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7 steps to minimise the impact of unconscious bias on your recruitment process

We all want to hire a diverse and inclusive workforce which contains the very best candidates doing each role in our business.  But our unconscious biases can make this a very difficult thing to achieve and, at worst, can lead to discrimination.  We've put together 7 practical steps to help you minimise the impact of unconscious bias in your organisation.

  1. Be honest 

    Start by assessing your own biases and thinking honestly about how they could impact your hiring decisions.  And then encourage everyone in your team to do the same.  Investing in training can be very useful at this stage so that people understand that unconscious bias does not make them a bad person. It is a natural thing for human beings to feel affinity towards people who look like them, sound like them, or have shared interests or experiences.  However, this does make it very easy to fall into the trap of hiring a workforce who all look and sound the same!

     
  2. Write an inclusive job description 

    Ensure that your job description is as inclusive as possible.  It is very easy for adjectives to slip in which are more associated with one particular gender and it's important to screen these out.  Your job description should never discourage anyone with the right skill set from applying.  It's also worth remembering that research has shown that men tend to be happier applying for a role even if they don't fit all of the criteria.  If you include a long list of desirable criteria, then you could discourage women who don't want to waste your time if they don't feel they are a perfect fit.  Stick to listing the essential criteria.  And before you post the advert, get someone else to double check it for bias.

  3. Put in place a blind screening process

    macbook-336704_1920Remove all names plus any details of race, gender or age from every CV before
    you consider the applications.  This is a fantastic way to ensure that your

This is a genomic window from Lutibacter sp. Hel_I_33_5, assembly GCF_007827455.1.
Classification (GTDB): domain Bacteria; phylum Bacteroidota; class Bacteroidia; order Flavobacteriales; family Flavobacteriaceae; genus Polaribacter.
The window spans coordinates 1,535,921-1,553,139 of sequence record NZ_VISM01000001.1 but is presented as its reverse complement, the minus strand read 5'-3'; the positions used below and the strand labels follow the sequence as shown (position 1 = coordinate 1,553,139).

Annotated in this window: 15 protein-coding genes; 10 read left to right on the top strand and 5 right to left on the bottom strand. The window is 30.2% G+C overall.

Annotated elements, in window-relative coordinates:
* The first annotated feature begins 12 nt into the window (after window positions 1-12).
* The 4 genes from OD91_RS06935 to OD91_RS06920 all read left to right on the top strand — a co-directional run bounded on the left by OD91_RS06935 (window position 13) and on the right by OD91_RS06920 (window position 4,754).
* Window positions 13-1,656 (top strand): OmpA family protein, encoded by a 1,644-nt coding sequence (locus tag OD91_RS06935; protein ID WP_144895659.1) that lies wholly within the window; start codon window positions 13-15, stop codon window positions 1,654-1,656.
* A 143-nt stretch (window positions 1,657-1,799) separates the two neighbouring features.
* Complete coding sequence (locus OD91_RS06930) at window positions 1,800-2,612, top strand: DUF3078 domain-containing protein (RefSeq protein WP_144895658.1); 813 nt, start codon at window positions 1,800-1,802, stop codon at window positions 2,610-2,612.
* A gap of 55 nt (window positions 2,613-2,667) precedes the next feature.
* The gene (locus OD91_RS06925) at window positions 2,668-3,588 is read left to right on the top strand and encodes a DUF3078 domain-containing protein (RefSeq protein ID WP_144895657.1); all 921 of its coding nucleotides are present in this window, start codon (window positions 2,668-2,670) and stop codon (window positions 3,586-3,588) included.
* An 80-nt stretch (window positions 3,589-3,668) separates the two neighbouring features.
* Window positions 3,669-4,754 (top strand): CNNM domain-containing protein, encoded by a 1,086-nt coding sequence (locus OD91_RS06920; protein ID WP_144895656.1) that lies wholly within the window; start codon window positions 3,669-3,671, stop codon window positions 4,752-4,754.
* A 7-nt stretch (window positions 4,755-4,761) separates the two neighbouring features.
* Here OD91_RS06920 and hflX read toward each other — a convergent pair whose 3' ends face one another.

unconscious bias does not creep into your initial screening process.

     

      
  4. Hold structured, standardised, competency-based interviews

    In an unstructured interview, the decision is much more likely to be made based on how much the interviewer liked the candidate and this often leads to bias coming into play. 

    However, if every interview follows the same structure and asks the same questions, it is much easier to compare them objectively.  We recommend using a competency-based interview approach where you ask set questions based on the pre-defined competencies most necessary for an individual to be successful in the role.  Each candidate gives a real-life example of a time when they demonstrated that competency and their answer is scored in a matrix for direct comparison.

    Click here for our guide to Competency Based Interviewing 

  5. Put together a diverse interviewing committee

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    Ensure that every candidate meets more than one interviewer as part of the selection process so that you can filter out each other's unconscious biases.  The more diverse your hiring committee can be, the more chance you will end up with a diverse and inclusive workforce.

  6. Be honest post-interview too

    After interviewing, write down your initial impressions of the candidate and immediately (and honestly!) screen those impressions for any bias.  Do this independently from other interviewers so that you don't influence each other.  We also recommend that you score likability as a competency alongside the other key skills you identified as essentials for doing the job.  This should help you to strike the right balance between trusting your gut reaction about an individual and how they are likely to fit into your team, and ensuring that you don't fall into the trap of hiring someone just because you like them.

  7. Set a practical work test

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    Before selecting the successful candidate, we always recommend setting a practical test which will allow the candidates to demonstrate their aptitude for the job role.  Their performance in this test should be the best indication of how they are likely to perform if you appoint them, so this should be scored objectively and considered an integral part of the process.

Summary

By following these steps, you should be able to ensure that you filter out any unconscious bias from your recruitment processes and give your business the benefit of a diverse and inclusive high performing team.

If you’d like to find out more on how Executive Search can help you find the best Senior Talent, please don’t hesitate to contact us on 0207 160 6996.

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